NN: Who are your style icons?
EW: It’s changed over the years. When I was a teenager, I loved Winona Ryder. Now it’s Patti Smith, especially since she’s gotten into fashion!
NN: Being from Detroit, are you excited for this revival of the city?
EW: I am. It’s becoming this vibrant place. When my family and I head downtown, now there’s so much more to do, with so many more people walking around. Detroit is on this constant evolution, but I hope the focus remains on the mom and pop shops. Not the chains, but the people and retailers that are really doing something here.
NN: Do you have a favorite fashion decade to which you’re drawn?
EW: I’ve always been drawn to the 1920s. Fashion for women became less constricted, with trousers and shorter dresses coming into play. I admire the new freedom and opulence of that decade.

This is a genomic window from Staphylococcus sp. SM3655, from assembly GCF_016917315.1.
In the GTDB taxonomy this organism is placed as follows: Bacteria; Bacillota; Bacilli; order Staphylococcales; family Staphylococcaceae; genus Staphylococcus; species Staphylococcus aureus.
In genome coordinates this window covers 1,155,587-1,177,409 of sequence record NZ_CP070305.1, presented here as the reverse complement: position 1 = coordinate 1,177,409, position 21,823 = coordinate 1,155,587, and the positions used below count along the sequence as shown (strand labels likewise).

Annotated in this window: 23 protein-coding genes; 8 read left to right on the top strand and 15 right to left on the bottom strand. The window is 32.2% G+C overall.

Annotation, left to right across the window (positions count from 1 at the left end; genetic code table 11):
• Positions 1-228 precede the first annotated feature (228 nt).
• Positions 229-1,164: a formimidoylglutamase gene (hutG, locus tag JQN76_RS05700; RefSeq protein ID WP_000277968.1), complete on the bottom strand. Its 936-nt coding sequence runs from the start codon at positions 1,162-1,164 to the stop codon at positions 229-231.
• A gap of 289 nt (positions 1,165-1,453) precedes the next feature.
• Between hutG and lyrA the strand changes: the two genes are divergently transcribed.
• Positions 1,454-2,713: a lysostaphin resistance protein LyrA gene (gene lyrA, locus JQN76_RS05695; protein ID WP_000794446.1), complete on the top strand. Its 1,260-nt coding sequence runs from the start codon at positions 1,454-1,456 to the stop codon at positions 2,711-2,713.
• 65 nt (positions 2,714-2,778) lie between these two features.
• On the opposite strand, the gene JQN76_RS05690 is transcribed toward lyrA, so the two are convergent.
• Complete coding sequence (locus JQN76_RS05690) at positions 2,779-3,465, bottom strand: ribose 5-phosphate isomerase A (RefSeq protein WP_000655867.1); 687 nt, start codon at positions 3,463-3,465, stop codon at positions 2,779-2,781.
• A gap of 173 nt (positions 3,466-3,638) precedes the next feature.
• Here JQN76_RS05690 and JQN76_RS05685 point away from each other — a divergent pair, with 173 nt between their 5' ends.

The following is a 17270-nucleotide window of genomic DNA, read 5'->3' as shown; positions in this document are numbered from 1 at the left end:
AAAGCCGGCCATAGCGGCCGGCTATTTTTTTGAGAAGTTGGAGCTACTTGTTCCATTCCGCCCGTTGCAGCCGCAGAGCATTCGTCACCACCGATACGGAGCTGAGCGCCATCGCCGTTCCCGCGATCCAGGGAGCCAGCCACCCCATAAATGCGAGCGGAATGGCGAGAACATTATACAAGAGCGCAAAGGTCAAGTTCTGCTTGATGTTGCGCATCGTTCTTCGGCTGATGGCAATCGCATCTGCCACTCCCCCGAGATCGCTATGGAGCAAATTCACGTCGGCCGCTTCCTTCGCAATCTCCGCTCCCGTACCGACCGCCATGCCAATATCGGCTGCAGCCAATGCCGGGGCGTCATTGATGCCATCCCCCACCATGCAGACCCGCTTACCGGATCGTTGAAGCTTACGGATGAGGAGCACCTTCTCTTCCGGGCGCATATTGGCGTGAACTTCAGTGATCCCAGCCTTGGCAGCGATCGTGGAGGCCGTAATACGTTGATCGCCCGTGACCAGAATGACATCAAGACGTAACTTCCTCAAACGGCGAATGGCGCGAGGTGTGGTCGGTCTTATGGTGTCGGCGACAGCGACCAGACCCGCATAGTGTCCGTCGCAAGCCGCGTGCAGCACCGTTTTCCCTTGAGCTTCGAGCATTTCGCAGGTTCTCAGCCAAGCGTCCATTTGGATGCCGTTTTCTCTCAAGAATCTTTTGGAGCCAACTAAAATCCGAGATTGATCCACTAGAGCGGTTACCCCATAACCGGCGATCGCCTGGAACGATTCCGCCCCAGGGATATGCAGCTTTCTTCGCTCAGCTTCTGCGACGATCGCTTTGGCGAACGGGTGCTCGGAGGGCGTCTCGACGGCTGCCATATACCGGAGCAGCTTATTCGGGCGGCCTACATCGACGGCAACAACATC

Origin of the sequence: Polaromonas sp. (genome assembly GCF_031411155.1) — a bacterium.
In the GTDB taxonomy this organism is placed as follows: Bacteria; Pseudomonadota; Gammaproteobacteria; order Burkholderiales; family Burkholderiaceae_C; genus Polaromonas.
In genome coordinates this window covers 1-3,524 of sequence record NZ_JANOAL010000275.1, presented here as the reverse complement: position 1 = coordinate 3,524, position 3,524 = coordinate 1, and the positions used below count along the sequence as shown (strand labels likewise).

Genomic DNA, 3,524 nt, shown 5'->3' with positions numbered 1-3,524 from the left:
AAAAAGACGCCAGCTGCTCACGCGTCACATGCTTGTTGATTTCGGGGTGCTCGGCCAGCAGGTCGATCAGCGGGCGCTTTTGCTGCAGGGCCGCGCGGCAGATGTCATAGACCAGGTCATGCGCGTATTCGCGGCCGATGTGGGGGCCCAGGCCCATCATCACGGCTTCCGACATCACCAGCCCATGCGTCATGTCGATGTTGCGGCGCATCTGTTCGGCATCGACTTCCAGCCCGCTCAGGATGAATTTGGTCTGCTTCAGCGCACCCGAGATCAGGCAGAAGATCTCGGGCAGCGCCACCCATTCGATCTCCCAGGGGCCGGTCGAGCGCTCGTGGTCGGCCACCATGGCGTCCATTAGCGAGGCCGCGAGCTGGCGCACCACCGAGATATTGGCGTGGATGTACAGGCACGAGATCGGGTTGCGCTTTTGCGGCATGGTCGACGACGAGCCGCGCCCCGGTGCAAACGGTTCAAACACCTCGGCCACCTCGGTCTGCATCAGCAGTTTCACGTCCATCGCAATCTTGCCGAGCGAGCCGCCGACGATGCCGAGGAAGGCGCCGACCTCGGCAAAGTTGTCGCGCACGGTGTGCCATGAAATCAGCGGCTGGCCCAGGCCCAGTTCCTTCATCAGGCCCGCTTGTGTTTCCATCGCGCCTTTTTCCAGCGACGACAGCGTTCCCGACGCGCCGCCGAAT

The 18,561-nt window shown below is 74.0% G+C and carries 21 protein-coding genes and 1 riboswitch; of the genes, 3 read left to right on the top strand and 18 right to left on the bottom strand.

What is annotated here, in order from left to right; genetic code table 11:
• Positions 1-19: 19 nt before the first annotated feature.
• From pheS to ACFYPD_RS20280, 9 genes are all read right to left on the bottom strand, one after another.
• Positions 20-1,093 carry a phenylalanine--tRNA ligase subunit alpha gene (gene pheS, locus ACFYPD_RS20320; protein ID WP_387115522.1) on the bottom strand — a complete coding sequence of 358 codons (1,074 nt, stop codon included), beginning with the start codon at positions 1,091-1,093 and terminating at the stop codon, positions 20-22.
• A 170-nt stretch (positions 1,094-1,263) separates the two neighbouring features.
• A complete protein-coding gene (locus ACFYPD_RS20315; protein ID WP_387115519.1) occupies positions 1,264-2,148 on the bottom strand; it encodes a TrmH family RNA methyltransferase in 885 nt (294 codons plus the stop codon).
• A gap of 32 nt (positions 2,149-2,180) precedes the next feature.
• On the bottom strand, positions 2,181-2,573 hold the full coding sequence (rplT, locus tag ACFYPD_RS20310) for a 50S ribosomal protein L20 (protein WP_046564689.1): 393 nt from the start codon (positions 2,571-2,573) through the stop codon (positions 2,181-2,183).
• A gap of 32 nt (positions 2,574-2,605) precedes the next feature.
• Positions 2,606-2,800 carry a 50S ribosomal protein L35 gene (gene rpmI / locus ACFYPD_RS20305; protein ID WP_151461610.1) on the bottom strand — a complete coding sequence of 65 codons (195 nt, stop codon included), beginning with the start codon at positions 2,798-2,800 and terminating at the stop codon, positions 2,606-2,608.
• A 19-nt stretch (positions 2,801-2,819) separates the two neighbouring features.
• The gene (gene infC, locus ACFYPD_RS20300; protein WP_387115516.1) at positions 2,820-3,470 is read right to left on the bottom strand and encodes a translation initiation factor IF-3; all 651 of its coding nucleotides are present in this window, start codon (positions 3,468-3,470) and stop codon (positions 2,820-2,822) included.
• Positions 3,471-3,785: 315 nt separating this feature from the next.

NN: What’s your perfect outfit to wear on a date with your husband?
EW: High waisted vintage Levi’s, a black tank, a long, black blazer or leather jacket, and black heeled boots.
NN: Do you influence what your son wears to school?
EW: I was able to influence my son’s wardrobe up until about 4th grade, but now it’s a bit more challenging. I try to buy distinct pieces (Levi jeans, nice tees, a pea coat), but he actually has a style of his own developing that includes way more color that I would wear. I love to watch what he puts together on his own.
NN: When you were younger did you plan your outfit for the next day before you went to bed? Or was it a spontaneous last minute morning decision?
EW: I love planning my outfits for the next day the night before! I always have and always will. It makes me feel more centered going into my day. Since my wardrobe has become simpler and more curated, this too has become easier.
NN: What’s that one “go-to” uniform you always feel your best in?
EW: Absolutely black pants, black tank, and an interesting shoe. I love minimalism, with an exquisite fabric, something that feels good on my skin. I don’t wear a lot of jewelry, so shoes are my statement piece.